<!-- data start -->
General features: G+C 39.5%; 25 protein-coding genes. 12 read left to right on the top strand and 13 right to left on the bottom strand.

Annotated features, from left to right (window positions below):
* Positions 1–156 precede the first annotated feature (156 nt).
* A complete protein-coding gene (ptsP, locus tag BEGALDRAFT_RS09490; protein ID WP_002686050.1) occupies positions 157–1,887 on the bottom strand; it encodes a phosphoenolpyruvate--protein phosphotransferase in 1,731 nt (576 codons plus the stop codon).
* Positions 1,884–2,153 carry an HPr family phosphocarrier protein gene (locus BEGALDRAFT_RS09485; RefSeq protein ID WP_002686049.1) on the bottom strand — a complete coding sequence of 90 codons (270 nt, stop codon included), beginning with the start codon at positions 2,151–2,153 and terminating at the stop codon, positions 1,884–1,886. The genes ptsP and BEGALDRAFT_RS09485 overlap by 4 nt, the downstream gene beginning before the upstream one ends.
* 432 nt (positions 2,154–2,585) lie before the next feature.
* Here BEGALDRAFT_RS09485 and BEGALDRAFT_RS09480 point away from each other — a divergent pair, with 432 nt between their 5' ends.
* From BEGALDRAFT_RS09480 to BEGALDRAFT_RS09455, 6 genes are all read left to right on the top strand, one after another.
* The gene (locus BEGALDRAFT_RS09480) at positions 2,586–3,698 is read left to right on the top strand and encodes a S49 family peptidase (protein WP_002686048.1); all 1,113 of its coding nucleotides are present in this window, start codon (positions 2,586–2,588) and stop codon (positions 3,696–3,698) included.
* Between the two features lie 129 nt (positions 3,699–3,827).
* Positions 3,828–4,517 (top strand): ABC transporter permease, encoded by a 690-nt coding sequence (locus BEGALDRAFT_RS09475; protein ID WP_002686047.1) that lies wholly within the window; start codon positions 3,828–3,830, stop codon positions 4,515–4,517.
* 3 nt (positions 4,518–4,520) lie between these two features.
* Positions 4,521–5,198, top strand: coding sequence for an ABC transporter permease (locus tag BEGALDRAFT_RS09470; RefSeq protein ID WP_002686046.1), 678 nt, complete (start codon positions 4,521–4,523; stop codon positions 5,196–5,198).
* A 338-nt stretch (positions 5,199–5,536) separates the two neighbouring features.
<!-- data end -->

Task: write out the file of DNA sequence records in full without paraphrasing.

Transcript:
General features: G+C 39.5%; 25 protein-coding genes. 12 read left to right on the top strand and 13 right to left on the bottom strand.

Annotated features, from left to right (window positions below):
* Positions 1–156 precede the first annotated feature (156 nt).
* A complete protein-coding gene (ptsP, locus tag BEGALDRAFT_RS09490; protein ID WP_002686050.1) occupies positions 157–1,887 on the bottom strand; it encodes a phosphoenolpyruvate--protein phosphotransferase in 1,731 nt (576 codons plus the stop codon).
* Positions 1,884–2,153 carry an HPr family phosphocarrier protein gene (locus BEGALDRAFT_RS09485; RefSeq protein ID WP_002686049.1) on the bottom strand — a complete coding sequence of 90 codons (270 nt, stop codon included), beginning with the start codon at positions 2,151–2,153 and terminating at the stop codon, positions 1,884–1,886. The genes ptsP and BEGALDRAFT_RS09485 overlap by 4 nt, the downstream gene beginning before the upstream one ends.
* 432 nt (positions 2,154–2,585) lie before the next feature.
* Here BEGALDRAFT_RS09485 and BEGALDRAFT_RS09480 point away from each other — a divergent pair, with 432 nt between their 5' ends.
* From BEGALDRAFT_RS09480 to BEGALDRAFT_RS09455, 6 genes are all read left to right on the top strand, one after another.
* The gene (locus BEGALDRAFT_RS09480) at positions 2,586–3,698 is read left to right on the top strand and encodes a S49 family peptidase (protein WP_002686048.1); all 1,113 of its coding nucleotides are present in this window, start codon (positions 2,586–2,588) and stop codon (positions 3,696–3,698) included.
* Between the two features lie 129 nt (positions 3,699–3,827).
* Positions 3,828–4,517 (top strand): ABC transporter permease, encoded by a 690-nt coding sequence (locus BEGALDRAFT_RS09475; protein ID WP_002686047.1) that lies wholly within the window; start codon positions 3,828–3,830, stop codon positions 4,515–4,517.
* 3 nt (positions 4,518–4,520) lie between these two features.
* Positions 4,521–5,198, top strand: coding sequence for an ABC transporter permease (locus tag BEGALDRAFT_RS09470; RefSeq protein ID WP_002686046.1), 678 nt, complete (start codon positions 4,521–4,523; stop codon positions 5,196–5,198).
* A 338-nt stretch (positions 5,199–5,536) separates the two neighbouring features.